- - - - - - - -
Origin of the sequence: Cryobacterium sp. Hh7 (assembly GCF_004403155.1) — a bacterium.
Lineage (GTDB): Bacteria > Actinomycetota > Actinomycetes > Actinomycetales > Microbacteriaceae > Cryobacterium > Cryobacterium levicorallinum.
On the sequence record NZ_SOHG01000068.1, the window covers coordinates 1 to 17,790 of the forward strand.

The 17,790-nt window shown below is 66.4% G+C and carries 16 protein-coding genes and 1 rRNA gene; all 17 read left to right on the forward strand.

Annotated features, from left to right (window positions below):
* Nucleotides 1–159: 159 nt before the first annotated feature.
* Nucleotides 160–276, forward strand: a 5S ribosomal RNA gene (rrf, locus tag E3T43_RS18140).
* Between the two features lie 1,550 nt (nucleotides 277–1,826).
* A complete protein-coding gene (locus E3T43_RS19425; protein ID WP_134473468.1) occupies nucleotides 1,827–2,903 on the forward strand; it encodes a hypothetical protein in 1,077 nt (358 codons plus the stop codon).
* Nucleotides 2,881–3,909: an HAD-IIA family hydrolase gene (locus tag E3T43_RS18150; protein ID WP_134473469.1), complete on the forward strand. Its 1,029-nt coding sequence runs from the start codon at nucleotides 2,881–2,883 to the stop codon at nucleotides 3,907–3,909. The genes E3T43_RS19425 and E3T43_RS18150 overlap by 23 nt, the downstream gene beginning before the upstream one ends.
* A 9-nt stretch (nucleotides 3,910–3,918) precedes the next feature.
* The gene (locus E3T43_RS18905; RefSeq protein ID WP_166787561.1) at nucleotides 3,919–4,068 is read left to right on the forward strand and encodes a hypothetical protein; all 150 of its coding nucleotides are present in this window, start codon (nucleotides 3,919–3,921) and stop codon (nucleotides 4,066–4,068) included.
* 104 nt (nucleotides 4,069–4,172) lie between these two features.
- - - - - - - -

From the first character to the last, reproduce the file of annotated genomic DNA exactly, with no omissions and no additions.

Origin of the sequence: Cryobacterium sp. Hh7 (assembly GCF_004403155.1) — a bacterium.
Lineage (GTDB): Bacteria > Actinomycetota > Actinomycetes > Actinomycetales > Microbacteriaceae > Cryobacterium > Cryobacterium levicorallinum.
On the sequence record NZ_SOHG01000068.1, the window covers coordinates 1 to 17,790 of the forward strand.

The 17,790-nt window shown below is 66.4% G+C and carries 16 protein-coding genes and 1 rRNA gene; all 17 read left to right on the forward strand.

Annotated features, from left to right (window positions below):
* Nucleotides 1–159: 159 nt before the first annotated feature.
* Nucleotides 160–276, forward strand: a 5S ribosomal RNA gene (rrf, locus tag E3T43_RS18140).
* Between the two features lie 1,550 nt (nucleotides 277–1,826).
* A complete protein-coding gene (locus E3T43_RS19425; protein ID WP_134473468.1) occupies nucleotides 1,827–2,903 on the forward strand; it encodes a hypothetical protein in 1,077 nt (358 codons plus the stop codon).
* Nucleotides 2,881–3,909: an HAD-IIA family hydrolase gene (locus tag E3T43_RS18150; protein ID WP_134473469.1), complete on the forward strand. Its 1,029-nt coding sequence runs from the start codon at nucleotides 2,881–2,883 to the stop codon at nucleotides 3,907–3,909. The genes E3T43_RS19425 and E3T43_RS18150 overlap by 23 nt, the downstream gene beginning before the upstream one ends.
* A 9-nt stretch (nucleotides 3,910–3,918) precedes the next feature.
* The gene (locus E3T43_RS18905; RefSeq protein ID WP_166787561.1) at nucleotides 3,919–4,068 is read left to right on the forward strand and encodes a hypothetical protein; all 150 of its coding nucleotides are present in this window, start codon (nucleotides 3,919–3,921) and stop codon (nucleotides 4,066–4,068) included.
* 104 nt (nucleotides 4,069–4,172) lie between these two features.